After I published my manifesto A Call for A New Christian Culture, a rich discussion began in the comments. Most people provided suggestions or helpful criticism. A few seemed overwhelmed by the idea of culture creation. Some laughed at it outright.
It’s not simply neo-Romantic mumbo-jumbo. I’m talking about rolling up your sleeves and working with people to recapture an experience of something they didn’t even know they were missing. To help move the discussion along, I’ll be sharing success stories and inspiring attempts from around the world.
Today, I’m thrilled to share how a group of Russian young people are trying to create authentic Russian culture for a new age, rooted in age-long folk music and traditions. And they’re doing a great job:
To continue the conversation about digital minimalism, here’s an interesting essay about how the wisdom of the Fathers might be useful to help us cut down digital clutter. With one caveat, though. The author makes little distinction between John Cassian’s techniques of prayer and high medieval Catholic techniques of imaging. These two are not the same thing. At all.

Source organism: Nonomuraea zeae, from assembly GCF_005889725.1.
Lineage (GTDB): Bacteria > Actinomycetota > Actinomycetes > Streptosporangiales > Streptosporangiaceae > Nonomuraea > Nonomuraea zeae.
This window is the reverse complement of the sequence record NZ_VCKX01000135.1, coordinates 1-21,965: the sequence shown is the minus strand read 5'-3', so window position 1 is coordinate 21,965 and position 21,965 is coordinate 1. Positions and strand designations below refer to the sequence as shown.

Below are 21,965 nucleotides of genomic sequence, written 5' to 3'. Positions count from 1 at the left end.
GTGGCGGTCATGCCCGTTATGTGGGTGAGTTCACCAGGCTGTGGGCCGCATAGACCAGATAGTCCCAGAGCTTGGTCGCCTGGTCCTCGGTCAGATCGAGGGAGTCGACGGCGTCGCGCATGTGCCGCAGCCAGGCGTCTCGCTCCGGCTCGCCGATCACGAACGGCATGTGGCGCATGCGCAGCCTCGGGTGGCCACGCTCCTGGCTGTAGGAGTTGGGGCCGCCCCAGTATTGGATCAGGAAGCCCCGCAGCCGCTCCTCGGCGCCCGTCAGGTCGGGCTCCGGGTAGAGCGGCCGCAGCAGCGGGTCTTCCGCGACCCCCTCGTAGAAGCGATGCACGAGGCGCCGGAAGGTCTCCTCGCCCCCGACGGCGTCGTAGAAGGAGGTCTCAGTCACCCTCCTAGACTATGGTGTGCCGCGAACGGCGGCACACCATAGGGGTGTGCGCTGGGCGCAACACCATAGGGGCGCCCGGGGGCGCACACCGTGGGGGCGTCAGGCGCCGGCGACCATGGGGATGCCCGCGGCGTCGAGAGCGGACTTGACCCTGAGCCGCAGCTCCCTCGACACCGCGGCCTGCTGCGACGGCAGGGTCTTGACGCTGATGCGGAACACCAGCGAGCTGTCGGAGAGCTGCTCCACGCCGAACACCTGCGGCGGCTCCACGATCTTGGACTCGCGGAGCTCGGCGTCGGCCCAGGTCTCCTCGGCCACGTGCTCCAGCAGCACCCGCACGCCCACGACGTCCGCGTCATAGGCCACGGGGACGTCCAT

This past week was St. George’s day on the Old Calendar. I always share one of my favorite articles about the dragon in the St. George legend. It talks about a lot of the stuff I mentioned in my posts about poetry vs. science.
Have you noticed that children’s books have become very squeamish about suffering and pain? And have you also noticed how old fairy tales are filled with violence and morality? Here’s a great essay about why everyone still needs stories, like Arnold Lobel’s Frog and Toad tales. Here’s an excerpt from this excellent essay:
This current tendency (in children’s books and the world beyond) to sidestep problems and suffering and instead focus on praise and celebration has not made our lives more enjoyable, more satisfying, or more peaceable. While lately published articles suggest Americans are among the most stressed out people in the world, I am not content that “most stressed out” distinguishes handling a lot of stress well from handling a little stress very poorly. As opposed to teaching our children that their problems can be overcome, we have lately begun telling them, “You are good. Your problems are part of who you are. Your problems do not need to be overcome, because you do not actually have any problems. The problem is with the world. The world has not properly understood you or celebrated you.”
I share even more links in my bi-weekly email newsletter. To receive it and to help join the movement to create a revitalized Christian culture for our time, make sure to sign up below. And I hope to see you in June at the Ancient Faith Writing and Podcasting Conference!